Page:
TRIBUTES today flooded in for legendary comedian Frank Carson who has died at the age of 85.
The funnyman – who made the Fylde coast his home for many years – lost his battle with stomach cancer, his family confirmed.
Belfast-born Frank had been ill for some time and died at home in Blackpool surrounded by his family.
In a statement, they today described him as a “husband, father, Gaga and comedian” who had now “set off for his final gig”.
They added: “He went peacefully at his home in Blackpool surrounded by his greatest fans – his extended family. We will be taking him home to Belfast to lay him to rest and celebrate his joyful life.
“It’s quieter down here now. God help them up there!”
Frank – famed for his “it’s a cracker” catchphrase – supported many Fylde coast charities and lived on Newton Drive.
He rose to fame in the 1960s after winning talent show Opportunity Knocks three times. He went on to appear in The Comedians and Tiswas.
Many of Frank’s close friends rushed to pay tribute to a man they described as one of “the last greats”.
St Annes-based TV comedian Bobby Ball told The Gazette: “I’m absolutely gutted – I never thought he would go. It doesn’t feel real, we really have lost someone we will never replace.”
Syd Little, one half of the TV double act Little & Large, added: “Frank was larger than life. He was a brilliant man and he kept going right until the end.”
Tracy Dawson, wife of the late, great Les Dawson, said: “Frank was one of the last of the greats, but he will be up there now with Les.”
Local comedian Mick Miller tweeted: “The world is a little quieter tonight. Frank Carson was a close friend and I will miss him.”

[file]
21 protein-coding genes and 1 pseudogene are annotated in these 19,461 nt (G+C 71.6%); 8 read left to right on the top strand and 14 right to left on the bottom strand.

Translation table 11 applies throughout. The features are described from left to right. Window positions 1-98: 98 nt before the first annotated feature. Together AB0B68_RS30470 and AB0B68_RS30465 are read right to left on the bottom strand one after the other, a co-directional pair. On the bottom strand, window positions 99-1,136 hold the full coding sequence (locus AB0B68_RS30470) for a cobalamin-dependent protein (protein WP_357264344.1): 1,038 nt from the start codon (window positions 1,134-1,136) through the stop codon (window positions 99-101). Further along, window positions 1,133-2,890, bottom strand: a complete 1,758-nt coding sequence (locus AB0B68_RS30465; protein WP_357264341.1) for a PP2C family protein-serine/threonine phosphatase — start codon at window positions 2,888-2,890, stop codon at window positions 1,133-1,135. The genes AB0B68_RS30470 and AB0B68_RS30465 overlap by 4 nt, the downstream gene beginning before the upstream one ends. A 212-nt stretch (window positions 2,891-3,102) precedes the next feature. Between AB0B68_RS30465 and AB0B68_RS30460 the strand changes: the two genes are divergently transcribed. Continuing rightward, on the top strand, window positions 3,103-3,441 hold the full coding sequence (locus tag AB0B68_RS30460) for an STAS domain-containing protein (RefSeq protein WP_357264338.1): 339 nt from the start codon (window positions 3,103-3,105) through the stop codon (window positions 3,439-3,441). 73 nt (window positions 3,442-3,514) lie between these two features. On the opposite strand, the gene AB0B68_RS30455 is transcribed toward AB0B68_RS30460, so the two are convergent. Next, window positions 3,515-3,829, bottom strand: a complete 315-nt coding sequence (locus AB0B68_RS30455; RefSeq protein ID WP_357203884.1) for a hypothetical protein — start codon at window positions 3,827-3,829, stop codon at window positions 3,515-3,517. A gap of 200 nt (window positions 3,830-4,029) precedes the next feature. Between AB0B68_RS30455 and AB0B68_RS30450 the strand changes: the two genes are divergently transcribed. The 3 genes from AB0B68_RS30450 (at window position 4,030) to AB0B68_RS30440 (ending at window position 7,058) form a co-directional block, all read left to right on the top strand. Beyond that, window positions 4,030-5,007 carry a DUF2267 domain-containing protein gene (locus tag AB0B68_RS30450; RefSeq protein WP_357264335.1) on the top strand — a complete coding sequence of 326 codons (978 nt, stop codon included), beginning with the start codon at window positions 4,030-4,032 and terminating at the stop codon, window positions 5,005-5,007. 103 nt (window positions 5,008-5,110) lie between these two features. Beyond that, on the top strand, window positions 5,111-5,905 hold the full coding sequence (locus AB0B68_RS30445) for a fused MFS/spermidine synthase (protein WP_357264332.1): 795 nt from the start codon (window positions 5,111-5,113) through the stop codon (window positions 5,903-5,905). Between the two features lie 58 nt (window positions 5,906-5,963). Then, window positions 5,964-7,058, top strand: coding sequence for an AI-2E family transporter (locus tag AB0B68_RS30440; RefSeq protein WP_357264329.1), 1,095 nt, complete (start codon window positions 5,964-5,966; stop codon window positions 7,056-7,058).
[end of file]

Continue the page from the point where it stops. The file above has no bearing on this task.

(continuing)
TV legend Sir Bruce Forsyth added: “He’ll be remembered as the man who loved to make people laugh.”
Former chat show host Sir Michael Parkinson said: “He was a good comic, a good man and great company – you were always smiling with people like Frank around.”
And it was not just the older generation of comedians who admired Frank’s talent for a rib tickler. Declan Donnelly, one half of comic duo Ant and Dec, tweeted: “We were lucky enough to work with Frank Carson, I’ve never laughed as hard as I did in rehearsals with him.”
And actor Simon Pegg tweeted: “Thanks very much and goodnight to Frank Carson.”
Born in Belfast on November 6, 1926 and worked as a plasterer and electrician and was in the Parachute Regiment in the Middle East in the 1950s before turning to showbusiness.
He also worked ceaselessly for charity and was made a Knight of St Gregory by Pope John Paul II in 1987.
Frank dedicated much of his life to looking after his wife Ruth, who had serious eyesight problems, with his sons Tony and Aidan and daughter Majella, despite his heart problems.
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